How To Duck Cell Phone Taxes

File this under “Ethically Questionable Life Hacks.” 🙂

In a nutshell, Scott Woolley’s article in Forbes, “How To Duck Cell Phone Taxes,” says that you can avoid some taxes on your mobile by changing your billing address to an area such as Nevada, which has the lowest cell phone taxes in the country.

I always wonder if companies, such as Verizon, consider ethics when designing policies like this. In this case, at least, it seems that if they had, they could have designed a policy that their customers wouldn’t be incented to circumvent.

Actually, perhaps ethics is the wrong consideration here? I guess I’m actually talking about customer motivation. Either way, you’d think that companies would try to design their (billing, usage, etc.) policies in such a way that their customers would actually WANT to follow them. That’s how you build customer loyalty, right? Congruence between the company’s and the customer’s philosophies?

Of course, the design of this particular policy is constrained by the relevant tax laws, but an obvious work-around would have been to design the customer interaction so that it prevented the ethically questionable behavior.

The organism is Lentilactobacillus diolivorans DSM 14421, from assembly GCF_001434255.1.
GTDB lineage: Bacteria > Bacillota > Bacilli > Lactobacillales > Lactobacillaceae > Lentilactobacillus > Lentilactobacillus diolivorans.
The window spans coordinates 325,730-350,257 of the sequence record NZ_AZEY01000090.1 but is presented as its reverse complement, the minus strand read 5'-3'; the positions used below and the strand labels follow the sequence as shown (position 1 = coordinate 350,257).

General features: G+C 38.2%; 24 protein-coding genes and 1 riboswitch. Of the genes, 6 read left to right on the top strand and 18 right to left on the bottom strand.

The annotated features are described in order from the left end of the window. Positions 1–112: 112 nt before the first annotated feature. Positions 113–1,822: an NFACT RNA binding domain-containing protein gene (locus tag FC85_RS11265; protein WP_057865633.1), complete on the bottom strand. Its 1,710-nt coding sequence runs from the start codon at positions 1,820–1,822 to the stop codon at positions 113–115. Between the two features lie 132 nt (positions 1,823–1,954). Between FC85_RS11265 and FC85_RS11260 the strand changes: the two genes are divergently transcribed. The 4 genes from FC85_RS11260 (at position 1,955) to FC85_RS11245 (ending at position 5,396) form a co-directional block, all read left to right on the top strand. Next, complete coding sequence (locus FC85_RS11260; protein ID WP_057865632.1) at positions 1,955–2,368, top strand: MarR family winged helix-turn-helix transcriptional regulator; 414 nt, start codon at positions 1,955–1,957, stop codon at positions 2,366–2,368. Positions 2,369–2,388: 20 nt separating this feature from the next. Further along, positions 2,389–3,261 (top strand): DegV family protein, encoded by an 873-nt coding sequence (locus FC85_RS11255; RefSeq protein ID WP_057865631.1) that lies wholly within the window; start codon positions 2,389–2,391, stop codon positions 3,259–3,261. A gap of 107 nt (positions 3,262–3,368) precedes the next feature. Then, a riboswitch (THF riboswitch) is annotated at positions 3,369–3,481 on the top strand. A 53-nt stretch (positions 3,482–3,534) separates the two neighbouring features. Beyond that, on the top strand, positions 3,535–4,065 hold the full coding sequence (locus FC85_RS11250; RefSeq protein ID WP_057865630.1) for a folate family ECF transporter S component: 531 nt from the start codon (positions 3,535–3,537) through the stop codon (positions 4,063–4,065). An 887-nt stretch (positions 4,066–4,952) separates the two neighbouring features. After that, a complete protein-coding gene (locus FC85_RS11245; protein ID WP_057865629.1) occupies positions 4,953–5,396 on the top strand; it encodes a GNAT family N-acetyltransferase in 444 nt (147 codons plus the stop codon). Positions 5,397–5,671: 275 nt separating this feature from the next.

Daniel Kahneman

I was getting ready to go hear this year’s Symbolic Systems Distinguished Speaker talk at Stanford this afternoon, when I discovered that the video from last year’s talk (which I also attended) is online!

Daniel Kahneman’s Symbolic Systems Distinguished Speaker talk (videos are linked near the listing for 2004) was one of the most interesting, thought provoking lectures I’ve ever attended.

Update: I posted my notes from Daniel Kahneman’s talk.

Definitely take a look at the video though. Kahneman reviews his research on how people experience pain. It’s really fascinating and should be relevant for anyone designing those “pain pill” solutions that all the VC’s are looking for.

Goodbye Jef

Jef Raskin passed away last weekend. He was my friend and mentor.